Norse Mythology by Neil Gaiman

Genre: Mythology, Fantasy, Folklore

Pages: 304

Published February 7th 2017 by W. W. Norton & Company

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Neil Gaiman has long been inspired by ancient mythology in creating the fantastical realms of his fiction. Now he turns his attention back to the source, presenting a bravura rendition of the great northern tales. In Norse Mythology, Gaiman fashions primeval stories into a novelistic arc that begins with the genesis of the legendary nine worlds; delves into the exploits of the deities, dwarves, and giants; and culminates in Ragnarok, the twilight of the gods and the rebirth of a new time and people. Gaiman stays true to the myths while vividly reincarnating Odin, the highest of the high, wise, daring, and cunning; Thor, Odin’s son, incredibly strong yet not the wisest of gods; and Loki, the son of giants, a trickster and unsurpassable manipulator. From Gaiman’s deft and witty prose emerges the gods with their fiercely competitive natures, their susceptibility to being duped and to dupe others, and their tendency to let passion ignite their actions, making these long-ago myths breathe pungent life again.


My Thoughts

An accurate rating for this would be 3.5, as this is a collection of short stories and each one varies as far as rating goes. I averaged the ratings out rather than go through the entire book and rate them.

I picked this up at my library via audiobook because Gaiman narrates it and I love his voice. He is the creator and therefore knows the inflections of tone and what not, I highly recommend listening to it! The narrated version is wonderful and since I am a huge fan I could literally listen to Gaiman all day. He could list off shampoo ingredients and I’d love it.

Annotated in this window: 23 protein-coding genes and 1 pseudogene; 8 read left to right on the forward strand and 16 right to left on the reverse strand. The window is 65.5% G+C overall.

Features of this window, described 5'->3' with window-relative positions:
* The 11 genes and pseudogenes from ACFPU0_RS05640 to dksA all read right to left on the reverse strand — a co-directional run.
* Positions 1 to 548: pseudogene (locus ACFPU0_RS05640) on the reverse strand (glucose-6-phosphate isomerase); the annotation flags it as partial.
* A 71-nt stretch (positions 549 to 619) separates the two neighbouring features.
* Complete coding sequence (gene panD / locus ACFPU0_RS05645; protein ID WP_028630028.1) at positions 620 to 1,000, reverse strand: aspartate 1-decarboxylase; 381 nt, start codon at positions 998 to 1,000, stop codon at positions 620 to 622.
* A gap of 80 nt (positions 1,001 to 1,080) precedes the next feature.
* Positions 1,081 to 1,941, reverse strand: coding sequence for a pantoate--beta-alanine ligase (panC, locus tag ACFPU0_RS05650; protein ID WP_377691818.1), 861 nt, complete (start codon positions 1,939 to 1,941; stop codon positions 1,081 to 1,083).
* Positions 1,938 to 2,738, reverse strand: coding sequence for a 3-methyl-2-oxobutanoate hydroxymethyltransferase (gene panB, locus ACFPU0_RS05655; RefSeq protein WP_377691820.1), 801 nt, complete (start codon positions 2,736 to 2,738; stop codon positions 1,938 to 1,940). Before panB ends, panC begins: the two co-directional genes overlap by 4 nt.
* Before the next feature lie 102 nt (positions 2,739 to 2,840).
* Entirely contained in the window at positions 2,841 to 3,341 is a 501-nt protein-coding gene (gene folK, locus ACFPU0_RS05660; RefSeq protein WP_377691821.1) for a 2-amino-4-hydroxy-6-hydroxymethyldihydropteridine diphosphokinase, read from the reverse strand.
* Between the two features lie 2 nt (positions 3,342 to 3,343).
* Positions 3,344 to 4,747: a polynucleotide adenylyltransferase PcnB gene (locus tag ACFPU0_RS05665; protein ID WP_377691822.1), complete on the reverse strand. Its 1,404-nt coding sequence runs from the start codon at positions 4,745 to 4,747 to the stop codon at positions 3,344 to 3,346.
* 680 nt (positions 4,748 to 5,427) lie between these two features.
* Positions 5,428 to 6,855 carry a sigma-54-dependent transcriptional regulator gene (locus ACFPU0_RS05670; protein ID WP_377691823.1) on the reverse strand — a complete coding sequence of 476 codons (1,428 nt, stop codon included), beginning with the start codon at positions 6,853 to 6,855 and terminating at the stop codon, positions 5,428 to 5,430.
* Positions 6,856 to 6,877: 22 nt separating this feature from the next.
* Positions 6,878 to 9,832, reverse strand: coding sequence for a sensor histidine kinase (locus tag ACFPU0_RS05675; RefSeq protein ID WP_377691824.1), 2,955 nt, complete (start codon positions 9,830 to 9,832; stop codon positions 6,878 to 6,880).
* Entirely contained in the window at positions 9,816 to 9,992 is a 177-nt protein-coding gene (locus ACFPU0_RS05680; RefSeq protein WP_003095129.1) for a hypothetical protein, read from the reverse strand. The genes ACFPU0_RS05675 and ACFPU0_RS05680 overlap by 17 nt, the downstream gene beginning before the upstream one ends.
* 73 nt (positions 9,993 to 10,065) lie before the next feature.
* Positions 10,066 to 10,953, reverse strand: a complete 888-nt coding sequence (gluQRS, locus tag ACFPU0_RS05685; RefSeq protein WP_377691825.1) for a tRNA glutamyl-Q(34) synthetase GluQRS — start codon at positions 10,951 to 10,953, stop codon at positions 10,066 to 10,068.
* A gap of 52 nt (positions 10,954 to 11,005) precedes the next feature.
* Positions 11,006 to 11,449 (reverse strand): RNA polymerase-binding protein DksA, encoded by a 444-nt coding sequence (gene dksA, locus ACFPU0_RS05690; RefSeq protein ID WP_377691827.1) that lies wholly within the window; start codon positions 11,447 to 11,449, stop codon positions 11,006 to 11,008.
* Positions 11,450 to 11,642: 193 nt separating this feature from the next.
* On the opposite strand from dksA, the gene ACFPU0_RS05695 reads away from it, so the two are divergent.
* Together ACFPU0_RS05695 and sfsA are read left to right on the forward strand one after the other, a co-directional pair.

This is a collection of various shorts and tales of Asgard, Thor, Loki and other Norse gods and goddesses as well as figures. Some are humorous and others are quite sad. Some of the stories are well known and others are not so much. In an age where most people know Norse mythology through Marvel Comics I think this book came out in just the right time.

There were gems and then there were boring stories that I skimmed over, but altogether it was rather nice. Gaiman captured Loki and Thor’s relationship perfectly and because Thor and Loki are mostly known through Marvel, I think this will be lapped up by fans who enjoy Thor & cast!

Overall I enjoyed it…

As far as mythological creatures go… which is your favorite?

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